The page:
On top of Mozart's growing popularity, there was another reason for his interest for remaining in Vienna. Wolfgang had previously fallen in love with Aloysia Weber, but she was now married. His affections turned to her younger sister Constanze, whom he then married. During this same period, Mozart's career as a virtuoso performer in Vienna was in the ascent. In partnership with a musician called Martin, he organised and gave a number of subscription performances. At these concerts which often included in the audience the Emperor, Mozart wowed his public with his artistry, performing his latest works including the Concerto No 13 in C major K415 for piano and orchestra.
04 20090305Donald Macleod explores Mozart's Vienna years, focusing on his growing worries about money, as he dashed off begging letter after begging letter to his wealthy friends and fellow freemasons.
It was in this troubled frame of mind that Mozart composed two of his best-known works -the Piano Sonata, K545, and the Jupiter Symphony, which, although sharing the key of C major, are two very distinct pieces.
Donald Macleod explores how, despite serious money trouble, Mozart wrote two great works.
04178720141113Donald Macleod explores the aftermath of the death of Mozart's father, Leopold, in 1787.
Donald Macleod explores the aftermath of the death of Mozart's father, Leopold, in 1787.

This week, Donald Macleod dips into five key years of Mozart's life, and presents five of his chamber works for solo wind and strings. These works span Mozart's entire career, ranging from his four exquisite flute quartets to the late clarinet quintet - arguably one of the greatest chamber works ever composed.

1787 saw Mozart visit Prague for the first time, where he was received with both a rapturous welcome and a new operatic commission - Don Giovanni. Yet amongst the year's tremendous success, he suffered the loss of the most influential figure in his life, his father Leopold. Donald Macleod introduces two perennial favourites, "Eine Kleine Nachtmusik" and the "Catalogue" Aria from Don Giovanni, as well as Mozart's exquisite Flute Quartet no.4.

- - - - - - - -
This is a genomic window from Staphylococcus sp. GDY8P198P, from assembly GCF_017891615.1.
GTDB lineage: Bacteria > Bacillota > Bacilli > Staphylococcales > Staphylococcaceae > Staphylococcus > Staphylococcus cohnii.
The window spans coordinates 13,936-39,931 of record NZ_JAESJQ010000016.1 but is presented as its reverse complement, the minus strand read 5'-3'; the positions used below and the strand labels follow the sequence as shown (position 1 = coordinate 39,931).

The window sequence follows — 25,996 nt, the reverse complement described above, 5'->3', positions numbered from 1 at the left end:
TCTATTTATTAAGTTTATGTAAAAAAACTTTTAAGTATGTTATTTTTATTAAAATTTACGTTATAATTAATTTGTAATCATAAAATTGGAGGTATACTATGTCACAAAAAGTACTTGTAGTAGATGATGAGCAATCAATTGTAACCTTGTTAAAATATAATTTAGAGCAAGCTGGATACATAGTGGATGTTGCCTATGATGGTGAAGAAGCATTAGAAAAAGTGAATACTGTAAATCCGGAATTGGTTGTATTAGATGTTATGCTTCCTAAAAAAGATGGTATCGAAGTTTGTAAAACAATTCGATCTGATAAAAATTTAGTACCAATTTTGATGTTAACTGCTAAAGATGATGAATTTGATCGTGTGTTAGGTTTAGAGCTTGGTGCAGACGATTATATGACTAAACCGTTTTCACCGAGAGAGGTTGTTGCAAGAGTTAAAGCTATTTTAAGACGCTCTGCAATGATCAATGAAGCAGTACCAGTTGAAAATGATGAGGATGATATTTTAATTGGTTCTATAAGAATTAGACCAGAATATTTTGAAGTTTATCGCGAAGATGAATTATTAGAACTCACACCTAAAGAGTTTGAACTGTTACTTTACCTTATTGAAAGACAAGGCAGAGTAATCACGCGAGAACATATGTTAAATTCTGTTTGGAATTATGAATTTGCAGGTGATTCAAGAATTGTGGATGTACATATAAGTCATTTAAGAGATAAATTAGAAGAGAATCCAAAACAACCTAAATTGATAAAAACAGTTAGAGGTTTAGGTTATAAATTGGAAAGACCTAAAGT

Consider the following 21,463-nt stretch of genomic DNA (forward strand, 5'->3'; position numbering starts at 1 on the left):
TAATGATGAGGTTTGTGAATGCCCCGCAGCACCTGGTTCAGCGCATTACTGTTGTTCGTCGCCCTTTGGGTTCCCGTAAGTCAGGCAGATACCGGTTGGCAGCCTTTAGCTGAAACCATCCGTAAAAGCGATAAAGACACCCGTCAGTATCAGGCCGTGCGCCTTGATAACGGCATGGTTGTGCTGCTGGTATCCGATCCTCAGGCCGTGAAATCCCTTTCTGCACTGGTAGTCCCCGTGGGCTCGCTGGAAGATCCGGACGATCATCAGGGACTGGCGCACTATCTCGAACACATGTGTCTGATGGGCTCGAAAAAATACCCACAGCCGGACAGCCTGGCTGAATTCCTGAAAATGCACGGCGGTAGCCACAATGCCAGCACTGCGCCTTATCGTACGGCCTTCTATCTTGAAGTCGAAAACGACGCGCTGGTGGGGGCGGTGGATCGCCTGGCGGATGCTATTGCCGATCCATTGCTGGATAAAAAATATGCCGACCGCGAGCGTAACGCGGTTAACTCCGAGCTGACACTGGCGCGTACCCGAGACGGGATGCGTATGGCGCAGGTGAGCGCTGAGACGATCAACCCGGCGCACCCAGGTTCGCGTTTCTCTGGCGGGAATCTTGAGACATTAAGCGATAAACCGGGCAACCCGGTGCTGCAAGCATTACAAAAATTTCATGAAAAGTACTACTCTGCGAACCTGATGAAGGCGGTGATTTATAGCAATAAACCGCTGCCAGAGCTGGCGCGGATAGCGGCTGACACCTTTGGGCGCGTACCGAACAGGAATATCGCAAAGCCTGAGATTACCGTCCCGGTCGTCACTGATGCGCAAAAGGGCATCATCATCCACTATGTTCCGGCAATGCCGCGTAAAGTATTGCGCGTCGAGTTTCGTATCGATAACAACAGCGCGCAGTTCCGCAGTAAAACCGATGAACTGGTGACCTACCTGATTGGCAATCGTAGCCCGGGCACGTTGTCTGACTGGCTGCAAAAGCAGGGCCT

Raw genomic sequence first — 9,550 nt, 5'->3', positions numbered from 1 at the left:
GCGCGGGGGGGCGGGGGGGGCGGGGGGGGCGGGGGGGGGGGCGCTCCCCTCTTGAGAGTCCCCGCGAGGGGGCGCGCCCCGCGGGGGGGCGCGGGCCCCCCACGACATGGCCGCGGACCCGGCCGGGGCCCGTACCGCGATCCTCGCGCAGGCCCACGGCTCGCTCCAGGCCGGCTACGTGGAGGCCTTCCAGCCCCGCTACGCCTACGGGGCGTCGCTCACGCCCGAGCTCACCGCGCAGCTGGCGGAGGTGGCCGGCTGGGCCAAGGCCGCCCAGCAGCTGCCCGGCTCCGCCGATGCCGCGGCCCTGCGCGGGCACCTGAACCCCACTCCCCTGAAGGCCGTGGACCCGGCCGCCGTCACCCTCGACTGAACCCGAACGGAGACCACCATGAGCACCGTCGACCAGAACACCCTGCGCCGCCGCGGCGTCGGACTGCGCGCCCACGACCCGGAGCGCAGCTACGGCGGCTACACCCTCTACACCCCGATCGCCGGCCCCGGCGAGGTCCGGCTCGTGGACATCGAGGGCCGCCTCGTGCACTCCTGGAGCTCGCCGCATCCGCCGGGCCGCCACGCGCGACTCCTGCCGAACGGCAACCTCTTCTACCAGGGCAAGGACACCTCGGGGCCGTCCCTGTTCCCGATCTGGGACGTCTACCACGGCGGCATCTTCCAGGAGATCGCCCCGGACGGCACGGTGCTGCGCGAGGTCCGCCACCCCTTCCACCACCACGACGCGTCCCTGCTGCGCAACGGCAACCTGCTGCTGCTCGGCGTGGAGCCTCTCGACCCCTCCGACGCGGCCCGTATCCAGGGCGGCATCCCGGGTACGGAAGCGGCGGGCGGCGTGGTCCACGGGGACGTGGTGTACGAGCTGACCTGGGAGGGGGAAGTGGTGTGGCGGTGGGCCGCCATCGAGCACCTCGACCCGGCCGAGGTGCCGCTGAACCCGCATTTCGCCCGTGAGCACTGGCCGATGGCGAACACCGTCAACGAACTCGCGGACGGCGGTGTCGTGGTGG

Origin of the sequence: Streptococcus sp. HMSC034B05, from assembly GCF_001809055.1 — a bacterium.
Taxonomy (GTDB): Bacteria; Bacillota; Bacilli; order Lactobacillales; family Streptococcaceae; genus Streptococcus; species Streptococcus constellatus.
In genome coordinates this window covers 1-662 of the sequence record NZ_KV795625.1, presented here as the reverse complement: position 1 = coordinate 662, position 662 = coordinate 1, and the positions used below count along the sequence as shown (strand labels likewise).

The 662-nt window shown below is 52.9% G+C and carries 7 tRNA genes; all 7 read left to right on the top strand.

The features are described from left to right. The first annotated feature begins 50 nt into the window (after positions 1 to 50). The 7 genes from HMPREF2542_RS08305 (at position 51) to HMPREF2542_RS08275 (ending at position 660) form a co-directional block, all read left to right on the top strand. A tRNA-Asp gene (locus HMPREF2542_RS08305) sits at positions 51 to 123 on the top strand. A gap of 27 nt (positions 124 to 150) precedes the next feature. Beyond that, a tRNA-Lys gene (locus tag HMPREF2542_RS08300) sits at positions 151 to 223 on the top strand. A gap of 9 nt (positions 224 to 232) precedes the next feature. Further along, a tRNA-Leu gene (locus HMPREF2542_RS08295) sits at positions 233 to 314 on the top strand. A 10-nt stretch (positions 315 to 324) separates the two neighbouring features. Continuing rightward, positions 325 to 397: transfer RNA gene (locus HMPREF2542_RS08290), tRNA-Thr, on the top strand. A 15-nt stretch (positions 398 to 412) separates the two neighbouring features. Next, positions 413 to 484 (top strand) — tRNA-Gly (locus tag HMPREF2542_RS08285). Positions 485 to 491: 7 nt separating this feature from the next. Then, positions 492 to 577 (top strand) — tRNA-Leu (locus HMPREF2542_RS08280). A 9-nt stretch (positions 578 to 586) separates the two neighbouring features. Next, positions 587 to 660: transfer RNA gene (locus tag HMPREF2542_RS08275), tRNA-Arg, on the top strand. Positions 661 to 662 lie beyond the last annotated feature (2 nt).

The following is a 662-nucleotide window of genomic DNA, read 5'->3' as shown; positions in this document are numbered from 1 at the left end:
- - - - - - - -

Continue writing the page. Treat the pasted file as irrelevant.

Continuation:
04Dissatisfied In Vienna20150507Donald Macleod considers why, disheartened in Vienna, Mozart considered moving to London.
He took the 'land of the clavier', Vienna, by storm, becoming something of a pioneer in composing piano concertos, this week Donald Macleod explores the life and music of Wolfgang Amadeus Mozart.
In 1786, Mozart organised a number of subscription concerts at the Burgtheatre in Vienna. At these events he performed his latest music, including the Concerto No 23 in A major K488 for piano and orchestra. His popularity as a concert pianist had by now peaked, and Mozart was frustrated that he'd still not been able to secure a position at court.
Mozart now cancelled any further subscription concerts, and considered moving to France or England where he thought the prospects were better. The Emperor Joseph II upon hearing the rumours that Mozart was planning to leave, promptly offered him the post of chamber musician. Set against this good fortune, was the tragic news that Mozart's father Leopold had died. Around this time of grief Mozart composed relatively little, but he did complete his opera Don Giovanni K527.